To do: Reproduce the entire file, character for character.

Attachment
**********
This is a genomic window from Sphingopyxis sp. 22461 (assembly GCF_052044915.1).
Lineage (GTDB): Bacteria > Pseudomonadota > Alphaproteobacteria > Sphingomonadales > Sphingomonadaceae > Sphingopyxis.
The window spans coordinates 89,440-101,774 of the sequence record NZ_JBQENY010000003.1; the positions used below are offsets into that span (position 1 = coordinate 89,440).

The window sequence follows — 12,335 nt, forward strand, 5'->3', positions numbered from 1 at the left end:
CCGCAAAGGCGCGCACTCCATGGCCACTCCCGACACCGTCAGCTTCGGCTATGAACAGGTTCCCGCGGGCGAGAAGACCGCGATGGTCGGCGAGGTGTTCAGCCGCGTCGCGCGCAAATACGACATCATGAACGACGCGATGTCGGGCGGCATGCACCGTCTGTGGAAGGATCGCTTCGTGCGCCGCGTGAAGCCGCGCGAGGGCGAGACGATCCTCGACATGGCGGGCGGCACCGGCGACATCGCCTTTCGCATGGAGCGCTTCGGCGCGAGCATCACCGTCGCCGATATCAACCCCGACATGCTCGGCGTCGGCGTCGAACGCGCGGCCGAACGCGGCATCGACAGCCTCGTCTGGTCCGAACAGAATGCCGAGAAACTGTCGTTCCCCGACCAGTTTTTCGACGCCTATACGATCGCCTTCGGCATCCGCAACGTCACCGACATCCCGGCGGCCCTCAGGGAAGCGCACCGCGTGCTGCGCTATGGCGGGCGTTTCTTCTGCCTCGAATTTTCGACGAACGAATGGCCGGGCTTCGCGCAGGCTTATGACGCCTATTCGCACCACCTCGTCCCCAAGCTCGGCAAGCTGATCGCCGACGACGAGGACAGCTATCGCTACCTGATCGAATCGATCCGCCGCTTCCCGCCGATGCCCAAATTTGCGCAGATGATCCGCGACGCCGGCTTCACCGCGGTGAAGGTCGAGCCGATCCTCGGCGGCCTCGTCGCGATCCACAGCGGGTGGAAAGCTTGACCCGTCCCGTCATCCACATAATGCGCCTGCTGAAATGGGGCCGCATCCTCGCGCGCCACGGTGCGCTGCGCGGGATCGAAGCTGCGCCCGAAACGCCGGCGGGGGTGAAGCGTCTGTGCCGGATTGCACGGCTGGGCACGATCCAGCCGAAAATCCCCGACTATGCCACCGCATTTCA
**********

This is a genomic window from Sphingopyxis sp. 22461 (assembly GCF_052044915.1).
Lineage (GTDB): Bacteria > Pseudomonadota > Alphaproteobacteria > Sphingomonadales > Sphingomonadaceae > Sphingopyxis.
The window spans coordinates 89,440-101,774 of the sequence record NZ_JBQENY010000003.1; the positions used below are offsets into that span (position 1 = coordinate 89,440).

The window sequence follows — 12,335 nt, forward strand, 5'->3', positions numbered from 1 at the left end:
CCGCAAAGGCGCGCACTCCATGGCCACTCCCGACACCGTCAGCTTCGGCTATGAACAGGTTCCCGCGGGCGAGAAGACCGCGATGGTCGGCGAGGTGTTCAGCCGCGTCGCGCGCAAATACGACATCATGAACGACGCGATGTCGGGCGGCATGCACCGTCTGTGGAAGGATCGCTTCGTGCGCCGCGTGAAGCCGCGCGAGGGCGAGACGATCCTCGACATGGCGGGCGGCACCGGCGACATCGCCTTTCGCATGGAGCGCTTCGGCGCGAGCATCACCGTCGCCGATATCAACCCCGACATGCTCGGCGTCGGCGTCGAACGCGCGGCCGAACGCGGCATCGACAGCCTCGTCTGGTCCGAACAGAATGCCGAGAAACTGTCGTTCCCCGACCAGTTTTTCGACGCCTATACGATCGCCTTCGGCATCCGCAACGTCACCGACATCCCGGCGGCCCTCAGGGAAGCGCACCGCGTGCTGCGCTATGGCGGGCGTTTCTTCTGCCTCGAATTTTCGACGAACGAATGGCCGGGCTTCGCGCAGGCTTATGACGCCTATTCGCACCACCTCGTCCCCAAGCTCGGCAAGCTGATCGCCGACGACGAGGACAGCTATCGCTACCTGATCGAATCGATCCGCCGCTTCCCGCCGATGCCCAAATTTGCGCAGATGATCCGCGACGCCGGCTTCACCGCGGTGAAGGTCGAGCCGATCCTCGGCGGCCTCGTCGCGATCCACAGCGGGTGGAAAGCTTGACCCGTCCCGTCATCCACATAATGCGCCTGCTGAAATGGGGCCGCATCCTCGCGCGCCACGGTGCGCTGCGCGGGATCGAAGCTGCGCCCGAAACGCCGGCGGGGGTGAAGCGTCTGTGCCGGATTGCACGGCTGGGCACGATCCAGCCGAAAATCCCCGACTATGCCACCGCATTTCA